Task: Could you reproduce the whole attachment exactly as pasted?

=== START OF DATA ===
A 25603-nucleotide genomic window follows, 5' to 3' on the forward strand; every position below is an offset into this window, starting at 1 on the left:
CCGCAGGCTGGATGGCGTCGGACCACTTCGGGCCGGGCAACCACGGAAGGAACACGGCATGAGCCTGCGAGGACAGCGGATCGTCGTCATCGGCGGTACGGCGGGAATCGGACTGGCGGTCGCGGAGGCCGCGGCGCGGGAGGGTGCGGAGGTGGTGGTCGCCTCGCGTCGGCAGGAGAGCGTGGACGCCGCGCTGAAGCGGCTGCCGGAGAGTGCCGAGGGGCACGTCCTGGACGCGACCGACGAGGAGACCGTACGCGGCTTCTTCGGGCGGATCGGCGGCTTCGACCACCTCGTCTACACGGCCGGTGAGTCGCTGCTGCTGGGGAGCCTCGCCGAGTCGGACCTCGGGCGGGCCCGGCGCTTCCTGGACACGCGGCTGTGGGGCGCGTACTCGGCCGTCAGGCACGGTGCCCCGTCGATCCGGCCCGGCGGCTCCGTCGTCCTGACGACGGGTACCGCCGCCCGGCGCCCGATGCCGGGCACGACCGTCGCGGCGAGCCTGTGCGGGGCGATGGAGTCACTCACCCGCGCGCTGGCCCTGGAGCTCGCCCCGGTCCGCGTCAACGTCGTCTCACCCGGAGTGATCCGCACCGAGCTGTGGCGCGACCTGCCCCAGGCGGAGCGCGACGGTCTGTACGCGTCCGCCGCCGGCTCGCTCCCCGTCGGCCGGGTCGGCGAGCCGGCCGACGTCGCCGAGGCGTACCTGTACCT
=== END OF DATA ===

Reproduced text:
A 25603-nucleotide genomic window follows, 5' to 3' on the forward strand; every position below is an offset into this window, starting at 1 on the left:
CCGCAGGCTGGATGGCGTCGGACCACTTCGGGCCGGGCAACCACGGAAGGAACACGGCATGAGCCTGCGAGGACAGCGGATCGTCGTCATCGGCGGTACGGCGGGAATCGGACTGGCGGTCGCGGAGGCCGCGGCGCGGGAGGGTGCGGAGGTGGTGGTCGCCTCGCGTCGGCAGGAGAGCGTGGACGCCGCGCTGAAGCGGCTGCCGGAGAGTGCCGAGGGGCACGTCCTGGACGCGACCGACGAGGAGACCGTACGCGGCTTCTTCGGGCGGATCGGCGGCTTCGACCACCTCGTCTACACGGCCGGTGAGTCGCTGCTGCTGGGGAGCCTCGCCGAGTCGGACCTCGGGCGGGCCCGGCGCTTCCTGGACACGCGGCTGTGGGGCGCGTACTCGGCCGTCAGGCACGGTGCCCCGTCGATCCGGCCCGGCGGCTCCGTCGTCCTGACGACGGGTACCGCCGCCCGGCGCCCGATGCCGGGCACGACCGTCGCGGCGAGCCTGTGCGGGGCGATGGAGTCACTCACCCGCGCGCTGGCCCTGGAGCTCGCCCCGGTCCGCGTCAACGTCGTCTCACCCGGAGTGATCCGCACCGAGCTGTGGCGCGACCTGCCCCAGGCGGAGCGCGACGGTCTGTACGCGTCCGCCGCCGGCTCGCTCCCCGTCGGCCGGGTCGGCGAGCCGGCCGACGTCGCCGAGGCGTACCTGTACCT